It had been a year since they left Egypt; nine months since they camped at Sinai.  In those nine months, the ragtag band of refugees became a nation with laws, a central place of worship, a chain of command...a national identity beyond just family relationship.  They were going to need it.  In Egypt, they had been sequestered in a separate community, comprising a separate class.  But where they were going, there would be  a battle to maintain their boundaries and identity as the people of God.  They got all of the necessary tools at Sinai.  All they had to do was live according to the instructions God gave them through Moses...and God himself promised to defend them.

Sunday, September 8, 2019

Blogging Bible Study: Desert Digging - On the Road to Horeb

Posted by Lisa Laree to Beer Lahai Roi

Then Moses led the people from the Red Sea and they went into the Desert of Shur.  For three days they traveled in the desert without finding water.  Ex. 15:32

And, because I thought it might be interesting to throw a little side quest into it, I'm going to add the next two verses:

When they came to Mara, they could not drink its water because it was bitter. (That is why the place is called Marah).  So the people grumbled against Moses, saying, "What are we to drink?"

This is three whole days after they stood on the shore of the sea, freed by astonishing events from their captors.  Seventy-two hours after the praise dance rejoicing over their deliverance.  Now they are complaining.  And, here's the side quest...I'm going to count as we go through this desert journey.  This is the second time since leaving Egypt that the Israelites complained.  

Of course, Moses  prayed and God had him throw in a piece of wood to make the water sweet. 

Hey, I'm not explaining this.  I don't know why it worked.  God did it, the people had water, and they made it to an oasis where they camped for a bit before heading into the Desert of Sin ('Zin' in some translations).

In the desert the whole community grumbled against Moses and Aaron.  The Israelites said to them, "If only we had died by the LORD's hand in Egypt!  There we sat around pots of meat and ate all the food we wanted, but you have brought us out to this desert to starve this entire assembly to death."  Ex. 16:2-3 (Grumble count: 3)

Then Moses told Aaron, "Say to the entire Israelite community, 'Come before the LORD, for he has heard your grumbling.' "  While Aaron was speaking to the whole Israelite community, they looked toward the desert, and there was the glory of the LORD appearing in a cloud.   Ex. 16:10

That night, quail fell on the ground and they ate meat, and the next morning, When the dew was gone, thin flakes like frost on the ground appeared on the desert floor.  (Ex. 16:25).  The Israelites called the flakes 'manna.'  They were given instructions ..only gather enough for one day, except for the sixth day, when they were to gather enough for the seventh day as well.  There were some problems in the beginning, but the people soon caught on and fell into the routine. The final instruction regarding manna had to do with a memorial:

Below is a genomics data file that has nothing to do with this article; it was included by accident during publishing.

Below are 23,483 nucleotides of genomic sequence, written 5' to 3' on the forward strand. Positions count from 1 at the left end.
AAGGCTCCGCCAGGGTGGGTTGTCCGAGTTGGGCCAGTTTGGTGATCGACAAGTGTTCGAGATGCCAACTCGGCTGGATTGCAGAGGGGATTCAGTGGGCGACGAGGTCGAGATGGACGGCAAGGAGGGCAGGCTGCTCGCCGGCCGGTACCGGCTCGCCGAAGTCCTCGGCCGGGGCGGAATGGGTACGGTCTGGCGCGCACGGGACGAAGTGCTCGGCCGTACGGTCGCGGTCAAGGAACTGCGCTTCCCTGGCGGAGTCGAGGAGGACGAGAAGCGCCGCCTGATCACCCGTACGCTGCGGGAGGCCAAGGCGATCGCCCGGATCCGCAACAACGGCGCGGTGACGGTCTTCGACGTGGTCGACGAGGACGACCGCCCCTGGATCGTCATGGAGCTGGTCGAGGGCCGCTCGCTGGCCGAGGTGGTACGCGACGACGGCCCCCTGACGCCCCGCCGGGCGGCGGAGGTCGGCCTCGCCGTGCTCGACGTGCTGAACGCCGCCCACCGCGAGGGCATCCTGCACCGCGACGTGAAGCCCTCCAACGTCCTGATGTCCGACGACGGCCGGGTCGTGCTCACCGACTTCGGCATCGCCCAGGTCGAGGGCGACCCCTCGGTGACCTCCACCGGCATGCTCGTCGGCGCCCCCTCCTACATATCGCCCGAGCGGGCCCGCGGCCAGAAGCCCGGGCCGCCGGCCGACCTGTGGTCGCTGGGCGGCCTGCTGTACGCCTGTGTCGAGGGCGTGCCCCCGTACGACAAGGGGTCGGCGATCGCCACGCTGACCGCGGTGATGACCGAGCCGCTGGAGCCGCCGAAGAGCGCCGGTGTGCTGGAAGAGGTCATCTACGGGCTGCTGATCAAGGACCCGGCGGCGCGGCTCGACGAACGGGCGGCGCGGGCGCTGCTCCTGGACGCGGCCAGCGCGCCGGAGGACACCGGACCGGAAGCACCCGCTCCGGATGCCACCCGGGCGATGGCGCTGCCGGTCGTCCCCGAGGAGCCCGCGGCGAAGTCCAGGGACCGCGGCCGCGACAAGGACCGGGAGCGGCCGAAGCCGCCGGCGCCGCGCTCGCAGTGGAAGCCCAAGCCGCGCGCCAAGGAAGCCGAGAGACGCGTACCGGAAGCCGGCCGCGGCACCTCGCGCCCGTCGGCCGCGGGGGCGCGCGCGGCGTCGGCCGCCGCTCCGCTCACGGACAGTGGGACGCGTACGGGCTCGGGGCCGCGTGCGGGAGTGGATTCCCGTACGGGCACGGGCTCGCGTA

Moses said, "This is what the LORD has commanded: 'Take an omer of manna and keep it for the generations to come, so they can see the bread I gave you to eat in the desert when I brought you out of Egypt.' "  (Ex. 16:32).

This is the first memorial they were instructed to make.

The whole Israelite community set out from the Desert of Sin, traveling from place to place as the LORD commanded.  They camped at Rephidim, but there was no water for the people to drink.  So they quarreled with Moses and said, "Give us water to drink."  Moses replied, "Why do you quarrel with me?  Why do you put the LORD to the test?"  Ex. 17:1 - 2  (Grumble count: 4)

They had some more words with Moses about dying from thirst, Moses cried out to God and was given instructions to strike the rock with his staff...and they had water.  They were also attacked by the Amalekites while they were at Rephidim;  a deed that earned the Amalekites a heavy penalty.  Aaron and Hur held up Moses' hands so that he could intercede for the battle  and Joshua led the army to their first military victory. 

Jethro, Moses' father-in-law, together with Moses' sons and wife, came to him in the desert, where he was camped near the mountain of God. Ex. 18:5

In addition to bringing Moses' family to him, Jethro gave Moses some excellent advice about dealing with the day-to-day administration of the people, and Moses followed that advice, designating leaders to judge disputes and answer questions.

Then, In the third month after the Israelites left Egypt - on the very day -- they came to the Desert of Sinai.  After they set out from Rephidim, they entered the Desert of  Sinai, and Israel camped there in the desert in front of the mountain.  - Ex. 19: 1 - 2

So, Moses brought the people to the place where he first met God.  Three months it took them to get there...and in those three months they had seen many marvelous and incredible things.

They would camp there at the foot of the mountain for almost a whole year.